|CD REVIEW Blackmore's Night|
Band : Blackmore's Night
I know...another “late” review from my part, and regrettably, due to a set of diverse reasons, there's more coming...but let's not elaborate on that, shall we!
Weeks ahead of the enchanted evening of September 30, 2011, the gentle ladies and noblemen of the surroundings of the British town of York, as well as their kinsmen, were spending time with their dressmakers, for they intended to feast that evening in appropriate attire, for the Lady Candice, Lord Blackmore, and their band of merry minstrels were coming along for some gay get-together.
As the singing (and occasionally fawn playing) Lady declares following the set-introducing song “Locked Within The Crystal Ball” (off the 2008 album Secret Voyage, which so happens was the last studio recording by B's N yours truly reviewed – posted 20/08/2008), a lot of things had happened since the band had played in that town last. Of course the troubadours had released a couple of albums, and also she and Lord Blackmore had brought into Life a darling daughter by the name of Autumn, after which they titled their last studio album Autumn Sky, released in 2010 (issued through Sony, we never gót that album!). That very evening, she said, the band would play several songs of those recent albums and, just so as you know, from the 2008 album that would be the songs “Gilded Cage”, “The Circle”, “The Peasant's Promise” and “Toast To Tommorrow”. Autumn Sky would be represented by an equal amount of songs, namely “Journeyman”, “Barbara Allen”, “Darkness”, Dance Of The Darkness”, and “All The Fun Of The Fayre”. In between, the band brought some older songs, including “World Of Stone” (off 2006's The Village Lanterne), “Fires At Midnight” (originally on the 2001 album by the same title) and “Dandelion Wine” (from 2003's Ghost Of A Rose). The one and a half hour set was concluded with the song “First Of May”, the origins of which I was unable to ascertain.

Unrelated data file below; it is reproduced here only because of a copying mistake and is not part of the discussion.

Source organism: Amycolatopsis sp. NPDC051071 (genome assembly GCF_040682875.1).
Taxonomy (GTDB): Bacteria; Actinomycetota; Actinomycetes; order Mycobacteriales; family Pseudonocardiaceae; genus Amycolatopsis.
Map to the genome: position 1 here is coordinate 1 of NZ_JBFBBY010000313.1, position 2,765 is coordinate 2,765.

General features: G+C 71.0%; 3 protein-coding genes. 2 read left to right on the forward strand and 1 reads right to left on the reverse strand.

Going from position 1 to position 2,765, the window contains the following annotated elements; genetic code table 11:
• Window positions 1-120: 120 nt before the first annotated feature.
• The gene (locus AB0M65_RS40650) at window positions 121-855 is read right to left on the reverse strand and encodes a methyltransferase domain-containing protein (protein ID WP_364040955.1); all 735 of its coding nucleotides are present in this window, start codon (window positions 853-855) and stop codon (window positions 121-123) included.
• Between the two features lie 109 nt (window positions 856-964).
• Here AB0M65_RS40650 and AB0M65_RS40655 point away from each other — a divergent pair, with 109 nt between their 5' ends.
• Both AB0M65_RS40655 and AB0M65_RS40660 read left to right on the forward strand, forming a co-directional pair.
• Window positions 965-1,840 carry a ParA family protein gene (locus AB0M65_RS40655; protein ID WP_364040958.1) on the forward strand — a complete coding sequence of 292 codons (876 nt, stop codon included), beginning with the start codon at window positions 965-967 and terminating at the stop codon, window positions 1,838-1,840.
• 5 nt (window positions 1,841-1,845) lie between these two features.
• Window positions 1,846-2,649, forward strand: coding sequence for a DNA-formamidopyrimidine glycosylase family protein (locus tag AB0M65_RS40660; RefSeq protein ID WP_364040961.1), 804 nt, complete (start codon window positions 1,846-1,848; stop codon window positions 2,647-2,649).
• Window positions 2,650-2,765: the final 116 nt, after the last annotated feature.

Of course, there was more than just thàt...but for the purpose of the length-challenged CD there was quite some editing done. Luckily, the DVD delivers the show in its entirety (90 minutes in stead of 70 for the CD). It also shows some nice background footage of the town of York (pity that bit of the DVD is not even 3 minutes long, though). As this IS a live recording, there's no rating...even if the album WILL be amongst my favourite albums of the year! Please also check the review for the solo album by Candice Night.